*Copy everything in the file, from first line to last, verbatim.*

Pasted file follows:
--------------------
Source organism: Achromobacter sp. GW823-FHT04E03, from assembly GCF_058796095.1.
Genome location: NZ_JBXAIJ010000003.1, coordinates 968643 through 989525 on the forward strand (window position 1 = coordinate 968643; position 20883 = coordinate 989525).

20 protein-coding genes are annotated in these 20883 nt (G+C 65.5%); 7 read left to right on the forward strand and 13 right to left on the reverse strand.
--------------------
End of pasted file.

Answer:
Source organism: Achromobacter sp. GW823-FHT04E03, from assembly GCF_058796095.1.
Genome location: NZ_JBXAIJ010000003.1, coordinates 968643 through 989525 on the forward strand (window position 1 = coordinate 968643; position 20883 = coordinate 989525).

20 protein-coding genes are annotated in these 20883 nt (G+C 65.5%); 7 read left to right on the forward strand and 13 right to left on the reverse strand.